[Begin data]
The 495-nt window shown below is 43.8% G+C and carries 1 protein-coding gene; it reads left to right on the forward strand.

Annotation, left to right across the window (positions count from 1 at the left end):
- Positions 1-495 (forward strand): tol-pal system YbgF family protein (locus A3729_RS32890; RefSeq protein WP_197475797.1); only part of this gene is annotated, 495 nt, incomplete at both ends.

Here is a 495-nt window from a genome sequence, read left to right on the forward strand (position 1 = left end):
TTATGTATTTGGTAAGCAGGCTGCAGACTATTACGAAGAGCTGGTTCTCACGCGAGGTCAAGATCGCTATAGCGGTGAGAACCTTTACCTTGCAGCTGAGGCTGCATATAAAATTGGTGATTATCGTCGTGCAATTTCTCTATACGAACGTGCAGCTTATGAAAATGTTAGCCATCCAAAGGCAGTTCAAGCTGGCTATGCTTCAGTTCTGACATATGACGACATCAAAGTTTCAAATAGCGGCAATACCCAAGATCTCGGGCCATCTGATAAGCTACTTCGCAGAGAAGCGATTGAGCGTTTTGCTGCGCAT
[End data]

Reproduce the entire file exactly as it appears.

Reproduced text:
The 495-nt window shown below is 43.8% G+C and carries 1 protein-coding gene; it reads left to right on the forward strand.

Annotation, left to right across the window (positions count from 1 at the left end):
- Positions 1-495 (forward strand): tol-pal system YbgF family protein (locus A3729_RS32890; RefSeq protein WP_197475797.1); only part of this gene is annotated, 495 nt, incomplete at both ends.

Here is a 495-nt window from a genome sequence, read left to right on the forward strand (position 1 = left end):
TTATGTATTTGGTAAGCAGGCTGCAGACTATTACGAAGAGCTGGTTCTCACGCGAGGTCAAGATCGCTATAGCGGTGAGAACCTTTACCTTGCAGCTGAGGCTGCATATAAAATTGGTGATTATCGTCGTGCAATTTCTCTATACGAACGTGCAGCTTATGAAAATGTTAGCCATCCAAAGGCAGTTCAAGCTGGCTATGCTTCAGTTCTGACATATGACGACATCAAAGTTTCAAATAGCGGCAATACCCAAGATCTCGGGCCATCTGATAAGCTACTTCGCAGAGAAGCGATTGAGCGTTTTGCTGCGCAT